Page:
It’s been called the most powerful word in the history of marketing, as powerful today as it has ever been.
It’s been called the most overused and overrated word in the history of marketing, nothing more than a gimmick used to seduce and often deceive the consumer.
Many will say “free” works because it triggers a strong emotional response. It immediately creates the perception that no risk is involved. If the product or service sucks, at least you didn’t pay for it.
Others will say “free” doesn’t work because the emotional response it triggers isn’t always positive. People may think there’s a catch. A hidden risk. Sure, you say it’s free, but there must be some fine print somewhere. People may also think something offered for free has little or no value. It cheapens the product.
In the specific case of email marketing, MailChimp recommends avoiding the word “free” in subject lines because it triggers spam filters. However, HubSpot has published the results of A/B tests that showed the word “free” had no effect on email deliverability.
Even the spam filters can’t agree about whether “free” is a good or bad thing.
What Does “Free” Really Mean?
By definition, in the context of marketing, something is free if it doesn’t require a payment. But for many of us, the definition isn’t black and white.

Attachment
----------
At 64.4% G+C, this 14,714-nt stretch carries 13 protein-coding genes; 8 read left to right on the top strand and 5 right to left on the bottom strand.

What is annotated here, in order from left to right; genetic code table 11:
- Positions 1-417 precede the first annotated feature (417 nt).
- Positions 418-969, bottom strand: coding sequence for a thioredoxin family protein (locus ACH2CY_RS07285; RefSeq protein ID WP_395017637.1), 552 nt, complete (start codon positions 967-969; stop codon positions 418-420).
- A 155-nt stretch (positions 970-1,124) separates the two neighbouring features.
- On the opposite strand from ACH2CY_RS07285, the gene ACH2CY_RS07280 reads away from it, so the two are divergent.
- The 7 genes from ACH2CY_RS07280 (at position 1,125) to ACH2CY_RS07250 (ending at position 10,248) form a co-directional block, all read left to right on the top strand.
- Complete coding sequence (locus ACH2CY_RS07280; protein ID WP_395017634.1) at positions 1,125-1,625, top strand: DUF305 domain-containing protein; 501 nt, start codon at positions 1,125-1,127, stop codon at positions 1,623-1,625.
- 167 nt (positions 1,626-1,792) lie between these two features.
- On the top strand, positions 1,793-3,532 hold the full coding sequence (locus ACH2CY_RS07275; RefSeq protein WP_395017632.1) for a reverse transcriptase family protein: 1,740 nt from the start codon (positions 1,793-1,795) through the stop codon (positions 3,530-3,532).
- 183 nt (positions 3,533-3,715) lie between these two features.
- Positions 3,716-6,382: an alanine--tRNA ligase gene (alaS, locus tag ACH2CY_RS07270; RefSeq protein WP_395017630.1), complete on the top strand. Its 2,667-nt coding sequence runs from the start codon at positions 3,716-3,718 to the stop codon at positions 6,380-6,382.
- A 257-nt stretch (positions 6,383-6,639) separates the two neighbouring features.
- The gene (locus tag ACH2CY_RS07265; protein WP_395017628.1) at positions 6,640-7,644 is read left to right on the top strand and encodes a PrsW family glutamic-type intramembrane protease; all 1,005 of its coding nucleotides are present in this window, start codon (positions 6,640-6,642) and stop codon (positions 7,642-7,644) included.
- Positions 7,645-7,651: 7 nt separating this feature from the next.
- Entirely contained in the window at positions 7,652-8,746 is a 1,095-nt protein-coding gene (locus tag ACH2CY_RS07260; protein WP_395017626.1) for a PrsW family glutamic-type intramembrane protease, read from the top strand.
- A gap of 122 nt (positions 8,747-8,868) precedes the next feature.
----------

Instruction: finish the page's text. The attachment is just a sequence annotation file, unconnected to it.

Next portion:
If you’re offering a free set of earbuds with the purchase of a new smartphone, one could reasonably say they’re not really free. They have to make a purchase, and they’re paying for the smartphone and the earbuds.
If you’re offering a free trial of a service, does it automatically roll into a paid subscription? If you sign up to view a free demo or receive a free quote, will you be added to mailing lists and receive an endless barrage of sales pitches?
In other words, the ensuing inconvenience and aggravation aren’t free in the eyes of many. Time is money, right?
A Lindt Truffle or a Hershey Kiss?
In his book Predictably Irrational, Dan Ariely tested the power of the word “free” when offering people a choice between a Lindt truffle and a Hershey Kiss.
When the Lindt truffle was priced at 15 cents and the Hershey Kiss was priced at 1 cent, 73 percent of study participants chose the truffle.
When a different group was offered these products for a penny less – the Lindt truffle for 14 cents and the Hershey Kiss for free – 69 percent chose the Hershey Kiss.
This study tells us that the word “free” can motivate people to buy differently, even when the value and quality of the product hasn’t changed.
Ariely also points out that people hate to lose out on things and instinctively reach for low-hanging fruit when it presents no risk and requires no effort.
While this exercise does speak to the power of the word “free,” it doesn’t mean everyone should run out and use it in their marketing.
Will “free” attract the kind of customers you want?
The same general rule that applies to most widely used marketing tactics applies to the use of the word “free.” It can be helpful when used intelligently and in the right context.